Open Secrets

If you reveal your secrets to the wind, you should not blame the wind for revealing them to the trees.

Khalil Gibran 

Open Secrets

Every workplace has its open secrets.

Multiple people in your organization may witness incompetence, laziness, fraud, sexual harassment, alcoholism, bullying, or any manner of bad behavior— week after week — but continue to decline to speak up.

Why is that?

Research from the University of Maryland’s Robert H. Smith School of Business explains why.  “We found that as issues become more common knowledge among frontline employees, the willingness of any individual employee to bring those issues to the attention of the top-management decreased,” as Insiya Hussain and Subra Tangirala write in Harvard Business Review.

While the media has made a big deal of “open secrets” in the Harvey Weinstein scandal, open secrets have been with us for a long time.  If you think back in time of the sensational stories surrounding Woody Allen, Bill Cosby, and Bill Clinton, they all were scandals that were known to many people before they were published in the press, and finally, the outrage took over.

But Hollywood and Washington DC are not the sole proprietors of open secrets.  The business world has the same issue of having ongoing unreputable behavior know by many before the scandals become widely known and action finally is taken

How can such action be known, and no one does anything?

Workplace silence is traced to a psychological phenomenon called the “bystander effect.”

The Bystander Effect

Suppose a car breaks down on the side of the road. If the incident happens in a high-traffic area, then nobody may stop to help because everyone assumes somebody else will do it.  If the same car breaks down in a low-traffic area, the odds of rescue increase despite fewer motorists because each passerby feels a greater sense of responsibility to help.

Action by Business Leaders

Chances are there is some unfavorable activity going on in your organization that you, as the business leader, are unaware of but is widely know through the ranks of your employees.  It’s probably not the Hollywood type of behavior, but in our small business world, it can still be damaging.

Maybe it an employee who is having several drinks of alcohol at lunch, or a romantic interlude between two employees not married to each other, or pilfering of company product to be sold on eBay.

Unfavorable activity isn’t limited to personal behaviors.  It may be a routine process in developing the company’s product that is producing questionable results, or a typical activity that is wasteful, or a blind spot in marketing that is missing business opportunities.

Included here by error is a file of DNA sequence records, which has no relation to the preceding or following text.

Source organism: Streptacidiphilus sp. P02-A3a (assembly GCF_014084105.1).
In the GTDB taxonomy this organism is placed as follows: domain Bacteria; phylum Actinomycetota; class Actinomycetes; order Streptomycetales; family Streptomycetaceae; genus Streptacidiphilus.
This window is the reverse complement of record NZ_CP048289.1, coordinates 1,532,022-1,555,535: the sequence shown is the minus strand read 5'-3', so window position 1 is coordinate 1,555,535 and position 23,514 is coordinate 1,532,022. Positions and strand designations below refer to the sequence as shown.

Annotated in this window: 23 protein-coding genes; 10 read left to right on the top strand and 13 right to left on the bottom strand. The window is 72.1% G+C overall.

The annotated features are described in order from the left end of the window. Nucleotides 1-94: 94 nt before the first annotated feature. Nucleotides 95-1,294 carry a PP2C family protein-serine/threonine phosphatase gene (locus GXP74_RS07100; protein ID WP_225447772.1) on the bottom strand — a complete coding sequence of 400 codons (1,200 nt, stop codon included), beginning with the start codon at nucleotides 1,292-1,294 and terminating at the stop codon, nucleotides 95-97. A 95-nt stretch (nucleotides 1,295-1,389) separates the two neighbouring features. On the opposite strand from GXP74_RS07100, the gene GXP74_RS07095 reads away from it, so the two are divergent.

The issue for owners and managers is how do we overcome the “bystander effect” and get our employees to let you know what is going on.

Here are some ideas.

  • Employees need to be reminded that their voices are not redundant. They need to share any issues or problems they observe, even if other employees are seeing the same thing.
  • Managers need to let it be known that those who share important information will be rewarded, privately if necessary. And that employees will not be punished, even if their observation proved to be not as damning as originally thought.
  • Finally, simply bringing up the existence of open secrets and the bystander effect in team meetings will make everyone aware of current issues and let them know the importance of speaking up.

The Bible

Luke 8:17 says.

For there is nothing hidden that will not be disclosed, and nothing concealed that will not be known or brought out into the open.

As you discuss the issue of open secrets with your employees, let them know that every secret will eventually be made known.  Even though you may not be actively looking for questionable behaviors, eventually that information will get back to you.  You are not on a witch hunt, nor are you looking for reasons to disciple or fire someone.  But open secrets in the workplace are easier to deal with before they become open problems.

Your interests are for the best for your business and employees.  All open secrets are already made known to God, and He will take action as He sees fit.  But, you need to find a way to make it known that it is in the employee’s best interests to bring open secrets to you and allow management to start rectifying the problems immediately.